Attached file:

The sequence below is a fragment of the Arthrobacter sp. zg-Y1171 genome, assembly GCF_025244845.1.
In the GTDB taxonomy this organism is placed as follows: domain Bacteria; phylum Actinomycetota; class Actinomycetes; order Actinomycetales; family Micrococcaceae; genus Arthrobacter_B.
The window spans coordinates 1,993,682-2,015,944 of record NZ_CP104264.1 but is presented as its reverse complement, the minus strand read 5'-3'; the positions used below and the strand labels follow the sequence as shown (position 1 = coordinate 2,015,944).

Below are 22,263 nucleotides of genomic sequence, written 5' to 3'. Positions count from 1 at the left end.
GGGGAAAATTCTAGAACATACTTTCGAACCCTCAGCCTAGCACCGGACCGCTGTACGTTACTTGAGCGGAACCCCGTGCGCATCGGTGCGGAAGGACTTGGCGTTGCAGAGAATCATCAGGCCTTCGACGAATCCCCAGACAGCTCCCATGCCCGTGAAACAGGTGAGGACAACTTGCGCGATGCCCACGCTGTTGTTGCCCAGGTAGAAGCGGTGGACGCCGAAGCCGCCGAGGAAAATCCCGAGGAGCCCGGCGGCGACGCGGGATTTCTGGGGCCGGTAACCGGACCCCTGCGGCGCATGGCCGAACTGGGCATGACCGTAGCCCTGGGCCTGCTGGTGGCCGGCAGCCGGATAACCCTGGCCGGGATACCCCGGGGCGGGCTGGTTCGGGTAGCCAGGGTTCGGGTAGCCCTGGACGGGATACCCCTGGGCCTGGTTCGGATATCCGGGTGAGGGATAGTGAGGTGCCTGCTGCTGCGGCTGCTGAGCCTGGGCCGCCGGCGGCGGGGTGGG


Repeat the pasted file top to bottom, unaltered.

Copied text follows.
The sequence below is a fragment of the Arthrobacter sp. zg-Y1171 genome, assembly GCF_025244845.1.
In the GTDB taxonomy this organism is placed as follows: domain Bacteria; phylum Actinomycetota; class Actinomycetes; order Actinomycetales; family Micrococcaceae; genus Arthrobacter_B.
The window spans coordinates 1,993,682-2,015,944 of record NZ_CP104264.1 but is presented as its reverse complement, the minus strand read 5'-3'; the positions used below and the strand labels follow the sequence as shown (position 1 = coordinate 2,015,944).

Below are 22,263 nucleotides of genomic sequence, written 5' to 3'. Positions count from 1 at the left end.
GGGGAAAATTCTAGAACATACTTTCGAACCCTCAGCCTAGCACCGGACCGCTGTACGTTACTTGAGCGGAACCCCGTGCGCATCGGTGCGGAAGGACTTGGCGTTGCAGAGAATCATCAGGCCTTCGACGAATCCCCAGACAGCTCCCATGCCCGTGAAACAGGTGAGGACAACTTGCGCGATGCCCACGCTGTTGTTGCCCAGGTAGAAGCGGTGGACGCCGAAGCCGCCGAGGAAAATCCCGAGGAGCCCGGCGGCGACGCGGGATTTCTGGGGCCGGTAACCGGACCCCTGCGGCGCATGGCCGAACTGGGCATGACCGTAGCCCTGGGCCTGCTGGTGGCCGGCAGCCGGATAACCCTGGCCGGGATACCCCGGGGCGGGCTGGTTCGGGTAGCCAGGGTTCGGGTAGCCCTGGACGGGATACCCCTGGGCCTGGTTCGGATATCCGGGTGAGGGATAGTGAGGTGCCTGCTGCTGCGGCTGCTGAGCCTGGGCCGCCGGCGGCGGGGTGGG